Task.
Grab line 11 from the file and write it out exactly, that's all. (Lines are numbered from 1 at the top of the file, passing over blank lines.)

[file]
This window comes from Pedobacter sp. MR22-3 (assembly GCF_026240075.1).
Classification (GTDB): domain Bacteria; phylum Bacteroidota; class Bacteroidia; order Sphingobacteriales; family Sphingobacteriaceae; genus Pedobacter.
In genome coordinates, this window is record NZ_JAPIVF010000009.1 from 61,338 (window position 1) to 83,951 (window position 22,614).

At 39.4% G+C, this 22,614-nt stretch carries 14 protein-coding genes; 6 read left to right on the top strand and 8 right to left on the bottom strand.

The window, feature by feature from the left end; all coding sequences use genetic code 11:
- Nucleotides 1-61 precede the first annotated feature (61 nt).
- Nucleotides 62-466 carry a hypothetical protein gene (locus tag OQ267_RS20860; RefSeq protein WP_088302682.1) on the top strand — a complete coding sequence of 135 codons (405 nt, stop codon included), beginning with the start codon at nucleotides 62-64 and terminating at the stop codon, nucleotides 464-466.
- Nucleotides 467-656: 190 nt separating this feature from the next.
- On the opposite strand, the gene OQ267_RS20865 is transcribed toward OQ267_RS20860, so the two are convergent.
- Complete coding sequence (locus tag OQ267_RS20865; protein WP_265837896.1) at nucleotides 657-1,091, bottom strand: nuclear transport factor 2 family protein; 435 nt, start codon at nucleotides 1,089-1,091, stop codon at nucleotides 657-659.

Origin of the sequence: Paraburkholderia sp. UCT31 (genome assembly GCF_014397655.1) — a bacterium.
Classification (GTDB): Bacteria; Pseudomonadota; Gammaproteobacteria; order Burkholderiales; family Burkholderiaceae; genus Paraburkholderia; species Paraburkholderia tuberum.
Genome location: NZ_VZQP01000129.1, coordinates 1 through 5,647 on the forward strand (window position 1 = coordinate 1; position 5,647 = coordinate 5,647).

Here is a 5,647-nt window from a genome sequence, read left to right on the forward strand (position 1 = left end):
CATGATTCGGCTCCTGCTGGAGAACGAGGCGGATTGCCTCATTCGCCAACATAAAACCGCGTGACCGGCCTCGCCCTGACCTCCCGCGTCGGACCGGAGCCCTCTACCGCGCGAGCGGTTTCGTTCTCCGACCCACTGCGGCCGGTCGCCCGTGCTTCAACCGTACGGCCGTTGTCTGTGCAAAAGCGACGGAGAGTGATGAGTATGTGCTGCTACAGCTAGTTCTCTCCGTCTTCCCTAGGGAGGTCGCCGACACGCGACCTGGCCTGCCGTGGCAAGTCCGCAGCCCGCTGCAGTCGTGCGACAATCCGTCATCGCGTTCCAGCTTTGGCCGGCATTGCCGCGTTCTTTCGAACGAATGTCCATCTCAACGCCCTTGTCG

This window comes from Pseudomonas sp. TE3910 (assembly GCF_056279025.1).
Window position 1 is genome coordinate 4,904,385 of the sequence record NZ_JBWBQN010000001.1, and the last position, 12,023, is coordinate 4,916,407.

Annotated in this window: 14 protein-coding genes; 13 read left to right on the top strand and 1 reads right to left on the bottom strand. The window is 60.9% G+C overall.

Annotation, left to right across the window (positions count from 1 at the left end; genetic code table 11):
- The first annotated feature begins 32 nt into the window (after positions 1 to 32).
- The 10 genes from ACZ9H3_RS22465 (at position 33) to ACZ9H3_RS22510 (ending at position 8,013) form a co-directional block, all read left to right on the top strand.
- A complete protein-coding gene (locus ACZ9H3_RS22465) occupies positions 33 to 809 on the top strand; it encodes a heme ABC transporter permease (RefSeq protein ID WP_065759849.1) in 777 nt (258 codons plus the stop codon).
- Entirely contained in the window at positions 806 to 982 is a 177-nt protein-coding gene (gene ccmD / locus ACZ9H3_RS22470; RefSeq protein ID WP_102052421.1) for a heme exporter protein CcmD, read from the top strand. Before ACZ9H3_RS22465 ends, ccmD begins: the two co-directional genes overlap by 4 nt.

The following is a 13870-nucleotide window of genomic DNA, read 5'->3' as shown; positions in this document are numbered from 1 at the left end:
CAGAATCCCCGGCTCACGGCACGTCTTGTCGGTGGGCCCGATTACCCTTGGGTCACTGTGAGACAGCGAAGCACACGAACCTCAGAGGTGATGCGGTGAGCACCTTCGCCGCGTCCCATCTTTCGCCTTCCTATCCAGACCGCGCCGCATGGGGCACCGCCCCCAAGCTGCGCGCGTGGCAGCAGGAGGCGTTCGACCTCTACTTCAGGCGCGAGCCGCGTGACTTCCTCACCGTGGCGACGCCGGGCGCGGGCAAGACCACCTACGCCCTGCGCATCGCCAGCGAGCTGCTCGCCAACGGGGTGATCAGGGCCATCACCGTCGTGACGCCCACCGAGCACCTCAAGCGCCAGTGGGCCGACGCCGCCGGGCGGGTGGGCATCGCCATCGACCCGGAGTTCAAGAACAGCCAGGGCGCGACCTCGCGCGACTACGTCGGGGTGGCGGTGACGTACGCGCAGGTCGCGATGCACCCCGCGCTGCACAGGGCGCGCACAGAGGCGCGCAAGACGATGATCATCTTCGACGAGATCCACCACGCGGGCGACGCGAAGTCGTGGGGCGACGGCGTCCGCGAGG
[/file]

Origin of the sequence: Paraburkholderia sp. UCT31 (genome assembly GCF_014397655.1) — a bacterium.